Fong: N.D.'s balanced tax structure helps provide tax relief
DICKINSON, N.D. North Dakota has a fairly balanced tax structure and its residents can look forward to some tax relief, North Dakota Tax Commissioner Cory Fong said Monday. Fong was in Dickinson to discuss a number of changes to North Dakota's ta...
North Dakota has a fairly balanced tax structure and its residents can look forward to some tax relief, North Dakota Tax Commissioner Cory Fong said Monday.
Fong was in Dickinson to discuss a number of changes to North Dakota's taxes made during the 2009 legislative session as well as take questions from Dickinson certified public accountants who attended the meeting.
Nathan Sorenson, of the Dickinson CPA's, said there are about 30 CPA's in town. On Monday, about 15 came to hear Fong speak as part of one of their annual meetings.
"We get together a few times a year," Sorenson said.
Sorenson said he was approached by Fong's office this summer to have the commissioner speak and said he felt it would help area CPA's have their questions answered and to have a better understanding of changes.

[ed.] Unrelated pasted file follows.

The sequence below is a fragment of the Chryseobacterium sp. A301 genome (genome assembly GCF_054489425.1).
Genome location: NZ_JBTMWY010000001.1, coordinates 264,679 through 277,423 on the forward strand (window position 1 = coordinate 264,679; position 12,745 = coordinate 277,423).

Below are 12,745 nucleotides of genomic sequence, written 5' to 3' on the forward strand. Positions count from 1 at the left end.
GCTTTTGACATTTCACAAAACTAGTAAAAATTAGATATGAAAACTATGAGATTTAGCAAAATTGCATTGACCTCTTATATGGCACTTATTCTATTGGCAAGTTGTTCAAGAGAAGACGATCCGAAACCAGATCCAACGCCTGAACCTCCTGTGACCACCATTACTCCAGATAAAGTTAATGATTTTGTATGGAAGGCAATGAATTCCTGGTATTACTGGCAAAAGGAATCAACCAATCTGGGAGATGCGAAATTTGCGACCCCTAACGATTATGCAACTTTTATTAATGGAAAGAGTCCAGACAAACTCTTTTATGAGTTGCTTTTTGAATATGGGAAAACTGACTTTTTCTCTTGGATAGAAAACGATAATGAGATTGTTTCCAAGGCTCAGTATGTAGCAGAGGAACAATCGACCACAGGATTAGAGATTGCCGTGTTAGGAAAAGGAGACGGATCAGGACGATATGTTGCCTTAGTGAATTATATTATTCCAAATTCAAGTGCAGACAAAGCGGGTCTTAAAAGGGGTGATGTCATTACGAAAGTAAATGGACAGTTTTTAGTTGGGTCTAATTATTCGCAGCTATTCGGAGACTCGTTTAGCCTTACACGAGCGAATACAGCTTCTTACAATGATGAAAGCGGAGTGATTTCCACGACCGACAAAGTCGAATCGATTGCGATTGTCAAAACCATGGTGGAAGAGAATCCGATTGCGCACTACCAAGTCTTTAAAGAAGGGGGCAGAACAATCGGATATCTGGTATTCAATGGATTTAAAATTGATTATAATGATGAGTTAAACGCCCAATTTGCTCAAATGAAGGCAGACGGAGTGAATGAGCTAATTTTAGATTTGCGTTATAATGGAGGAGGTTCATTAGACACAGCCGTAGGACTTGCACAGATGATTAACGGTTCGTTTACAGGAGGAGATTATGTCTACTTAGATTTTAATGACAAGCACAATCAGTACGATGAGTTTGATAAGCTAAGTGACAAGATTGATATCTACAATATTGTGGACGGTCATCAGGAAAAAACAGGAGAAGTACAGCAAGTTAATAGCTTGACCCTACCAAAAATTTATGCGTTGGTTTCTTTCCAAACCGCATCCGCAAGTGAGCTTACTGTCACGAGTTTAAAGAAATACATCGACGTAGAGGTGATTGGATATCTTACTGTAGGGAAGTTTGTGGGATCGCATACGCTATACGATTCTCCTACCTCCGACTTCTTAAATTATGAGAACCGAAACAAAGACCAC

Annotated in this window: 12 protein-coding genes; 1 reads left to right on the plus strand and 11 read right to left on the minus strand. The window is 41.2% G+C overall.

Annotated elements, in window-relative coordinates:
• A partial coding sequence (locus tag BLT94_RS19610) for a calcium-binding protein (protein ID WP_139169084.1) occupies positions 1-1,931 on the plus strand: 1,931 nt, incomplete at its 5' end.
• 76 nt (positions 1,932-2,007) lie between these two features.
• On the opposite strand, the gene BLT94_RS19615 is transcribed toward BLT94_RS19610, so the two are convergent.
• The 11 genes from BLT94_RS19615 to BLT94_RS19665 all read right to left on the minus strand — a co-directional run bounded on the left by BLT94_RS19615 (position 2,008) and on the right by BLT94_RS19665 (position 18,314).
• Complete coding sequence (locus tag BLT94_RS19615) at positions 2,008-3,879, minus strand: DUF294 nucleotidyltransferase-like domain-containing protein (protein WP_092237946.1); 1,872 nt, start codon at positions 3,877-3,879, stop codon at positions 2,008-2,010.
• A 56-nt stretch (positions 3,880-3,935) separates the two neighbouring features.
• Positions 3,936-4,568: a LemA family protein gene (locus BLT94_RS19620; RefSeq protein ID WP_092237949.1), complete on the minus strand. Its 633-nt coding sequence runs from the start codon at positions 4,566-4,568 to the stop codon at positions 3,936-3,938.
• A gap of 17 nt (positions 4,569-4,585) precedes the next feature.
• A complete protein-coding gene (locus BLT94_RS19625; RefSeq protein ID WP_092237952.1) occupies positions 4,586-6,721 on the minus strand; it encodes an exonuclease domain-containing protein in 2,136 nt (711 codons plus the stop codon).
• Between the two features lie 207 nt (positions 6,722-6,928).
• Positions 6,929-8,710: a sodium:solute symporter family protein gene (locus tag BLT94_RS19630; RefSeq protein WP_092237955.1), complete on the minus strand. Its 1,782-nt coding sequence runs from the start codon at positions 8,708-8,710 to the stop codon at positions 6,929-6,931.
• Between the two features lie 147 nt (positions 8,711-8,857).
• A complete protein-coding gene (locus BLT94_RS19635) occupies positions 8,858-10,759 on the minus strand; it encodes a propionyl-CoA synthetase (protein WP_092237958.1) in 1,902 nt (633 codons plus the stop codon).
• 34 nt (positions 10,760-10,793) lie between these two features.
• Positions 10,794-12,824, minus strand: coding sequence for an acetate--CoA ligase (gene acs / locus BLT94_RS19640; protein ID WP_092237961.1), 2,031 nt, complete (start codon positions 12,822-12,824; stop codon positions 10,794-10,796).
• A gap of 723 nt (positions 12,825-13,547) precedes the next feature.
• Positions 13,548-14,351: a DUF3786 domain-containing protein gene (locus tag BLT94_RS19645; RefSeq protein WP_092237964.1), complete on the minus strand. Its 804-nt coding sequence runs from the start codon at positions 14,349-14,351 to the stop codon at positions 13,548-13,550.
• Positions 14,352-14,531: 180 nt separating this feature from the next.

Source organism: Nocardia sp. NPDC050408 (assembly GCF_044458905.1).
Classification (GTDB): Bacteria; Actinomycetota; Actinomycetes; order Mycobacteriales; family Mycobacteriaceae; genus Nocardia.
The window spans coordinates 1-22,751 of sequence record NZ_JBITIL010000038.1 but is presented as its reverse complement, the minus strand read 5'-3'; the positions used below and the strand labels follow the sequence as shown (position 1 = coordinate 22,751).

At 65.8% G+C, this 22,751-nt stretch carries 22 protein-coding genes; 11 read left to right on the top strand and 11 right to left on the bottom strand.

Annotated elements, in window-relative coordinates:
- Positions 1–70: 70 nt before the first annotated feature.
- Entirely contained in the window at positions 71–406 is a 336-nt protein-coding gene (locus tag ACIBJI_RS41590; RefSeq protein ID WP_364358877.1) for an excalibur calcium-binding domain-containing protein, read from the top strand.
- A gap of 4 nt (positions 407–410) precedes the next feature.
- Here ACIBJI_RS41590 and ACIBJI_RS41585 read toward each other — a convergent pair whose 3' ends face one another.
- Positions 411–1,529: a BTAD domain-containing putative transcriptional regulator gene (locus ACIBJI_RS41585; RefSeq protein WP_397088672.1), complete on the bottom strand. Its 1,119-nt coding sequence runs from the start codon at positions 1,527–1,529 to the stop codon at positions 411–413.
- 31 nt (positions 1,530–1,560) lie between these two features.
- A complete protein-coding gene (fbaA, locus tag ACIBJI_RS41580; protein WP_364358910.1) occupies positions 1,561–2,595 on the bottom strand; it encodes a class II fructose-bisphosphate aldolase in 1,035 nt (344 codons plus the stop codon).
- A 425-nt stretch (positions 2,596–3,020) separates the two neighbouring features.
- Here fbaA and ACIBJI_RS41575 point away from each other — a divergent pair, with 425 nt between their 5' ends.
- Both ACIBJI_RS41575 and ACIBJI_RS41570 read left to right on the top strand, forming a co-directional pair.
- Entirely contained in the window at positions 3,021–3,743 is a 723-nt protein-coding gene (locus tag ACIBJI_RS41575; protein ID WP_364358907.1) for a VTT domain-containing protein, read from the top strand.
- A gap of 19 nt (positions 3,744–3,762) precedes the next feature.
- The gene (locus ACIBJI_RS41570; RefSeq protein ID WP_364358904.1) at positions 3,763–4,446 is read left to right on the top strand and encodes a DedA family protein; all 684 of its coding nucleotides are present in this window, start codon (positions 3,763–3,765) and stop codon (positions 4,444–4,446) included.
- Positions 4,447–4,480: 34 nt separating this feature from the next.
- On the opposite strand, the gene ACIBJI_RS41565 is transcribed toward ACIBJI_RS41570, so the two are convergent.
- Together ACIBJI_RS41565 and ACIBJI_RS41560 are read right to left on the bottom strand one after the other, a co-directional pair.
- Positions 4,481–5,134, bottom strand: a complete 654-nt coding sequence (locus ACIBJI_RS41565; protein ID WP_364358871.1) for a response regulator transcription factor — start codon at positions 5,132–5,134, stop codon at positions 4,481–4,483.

Fong said he has been traveling throughout the state in order to reach out to the CPA community and see what their concerns and questions are as well as to overview recent changes.
Fong compared the state tax system to a three-legged stool, with over $530 million dollars in collections with sales and use taxes, $449 million collections in income taxes and over $740 million dollars in local property taxes.
"The 2009 legislative session was a historic session and was unprecedented and unparalleled in many respects," Fong said.
Landmark funding of priorities, healthy reserves for the future, broad-based tax relief, reform and simplification as well as tax incentives for businesses were a part of that, he added.
Fong said $295 million dollars of property tax relief to benefit homeowners, farmers, ranchers and commercial businesses was part of the session as well as the reduction of the average state school district general fund levy by 75 mills.
Sorenson said he feels it important that clients be able to see savings in their case, stating seeing millions of dollars benefiting the state doesn't mean much to the individual client.
"There will be $90 million in individual income tax relief with benefits to all taxpayers," Fong said. "The average savings/return will be 12 percent. An average family making $60,000 to $80,000 will realize approximately $88 to $140 in savings each year on their return. "
Tax relief in the business arena was targeted toward small businesses, he added.
For more information, visit www.nd.gov/tax .
The Dickinson Press and the Herald are Forum Communications Co. newspapers.